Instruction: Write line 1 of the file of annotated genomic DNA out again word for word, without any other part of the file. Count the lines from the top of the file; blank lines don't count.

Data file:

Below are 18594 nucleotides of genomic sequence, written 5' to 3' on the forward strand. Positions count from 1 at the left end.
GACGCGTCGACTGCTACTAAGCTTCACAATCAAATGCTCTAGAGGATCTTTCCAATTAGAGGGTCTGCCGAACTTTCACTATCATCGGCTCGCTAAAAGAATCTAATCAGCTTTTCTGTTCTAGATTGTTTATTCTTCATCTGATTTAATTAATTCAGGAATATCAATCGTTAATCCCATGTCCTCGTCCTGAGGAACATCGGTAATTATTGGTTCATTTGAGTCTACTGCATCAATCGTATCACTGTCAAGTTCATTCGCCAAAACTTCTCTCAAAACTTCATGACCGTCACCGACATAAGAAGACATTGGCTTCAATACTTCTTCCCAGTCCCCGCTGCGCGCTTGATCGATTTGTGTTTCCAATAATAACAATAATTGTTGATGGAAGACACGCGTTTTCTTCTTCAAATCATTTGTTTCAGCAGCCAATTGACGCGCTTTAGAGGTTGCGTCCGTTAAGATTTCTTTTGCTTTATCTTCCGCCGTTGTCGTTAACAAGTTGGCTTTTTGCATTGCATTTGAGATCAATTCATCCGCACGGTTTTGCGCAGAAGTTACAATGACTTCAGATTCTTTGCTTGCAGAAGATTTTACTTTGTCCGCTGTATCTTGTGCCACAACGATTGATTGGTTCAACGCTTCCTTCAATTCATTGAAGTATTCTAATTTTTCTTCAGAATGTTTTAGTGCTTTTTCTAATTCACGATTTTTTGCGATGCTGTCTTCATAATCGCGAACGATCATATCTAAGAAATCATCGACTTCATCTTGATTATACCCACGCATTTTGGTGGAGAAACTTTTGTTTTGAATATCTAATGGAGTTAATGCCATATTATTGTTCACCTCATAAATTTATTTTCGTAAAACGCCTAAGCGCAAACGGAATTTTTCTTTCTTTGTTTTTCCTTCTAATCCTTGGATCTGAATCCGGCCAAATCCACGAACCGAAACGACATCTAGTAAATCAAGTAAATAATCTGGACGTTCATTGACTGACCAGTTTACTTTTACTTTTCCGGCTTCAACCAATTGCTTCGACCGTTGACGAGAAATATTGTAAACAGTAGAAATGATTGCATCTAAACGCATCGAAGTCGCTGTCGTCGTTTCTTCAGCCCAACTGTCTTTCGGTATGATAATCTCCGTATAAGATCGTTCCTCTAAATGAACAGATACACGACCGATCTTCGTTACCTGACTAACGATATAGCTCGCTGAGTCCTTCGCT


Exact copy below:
Below are 18594 nucleotides of genomic sequence, written 5' to 3' on the forward strand. Positions count from 1 at the left end.